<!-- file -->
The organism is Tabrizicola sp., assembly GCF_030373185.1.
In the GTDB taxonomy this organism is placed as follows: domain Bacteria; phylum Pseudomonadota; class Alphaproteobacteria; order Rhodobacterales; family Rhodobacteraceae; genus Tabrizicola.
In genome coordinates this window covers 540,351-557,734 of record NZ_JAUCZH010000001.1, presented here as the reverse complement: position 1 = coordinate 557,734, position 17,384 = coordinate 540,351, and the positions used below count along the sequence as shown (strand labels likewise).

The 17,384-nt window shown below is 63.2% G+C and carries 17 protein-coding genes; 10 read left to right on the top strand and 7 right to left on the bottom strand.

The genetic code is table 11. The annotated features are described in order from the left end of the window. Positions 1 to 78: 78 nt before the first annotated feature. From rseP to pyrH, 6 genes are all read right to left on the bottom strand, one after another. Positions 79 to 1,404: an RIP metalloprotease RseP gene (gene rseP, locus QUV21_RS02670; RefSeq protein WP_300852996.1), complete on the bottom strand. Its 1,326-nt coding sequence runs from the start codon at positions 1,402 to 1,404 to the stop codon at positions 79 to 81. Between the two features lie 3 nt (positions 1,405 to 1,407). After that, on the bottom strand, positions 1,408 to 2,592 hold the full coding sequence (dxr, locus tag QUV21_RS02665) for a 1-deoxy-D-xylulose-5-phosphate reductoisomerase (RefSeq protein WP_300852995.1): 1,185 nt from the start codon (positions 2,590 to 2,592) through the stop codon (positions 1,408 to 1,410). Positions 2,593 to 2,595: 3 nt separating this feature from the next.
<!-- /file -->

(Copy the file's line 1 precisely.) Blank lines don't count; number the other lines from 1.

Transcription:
The organism is Tabrizicola sp., assembly GCF_030373185.1.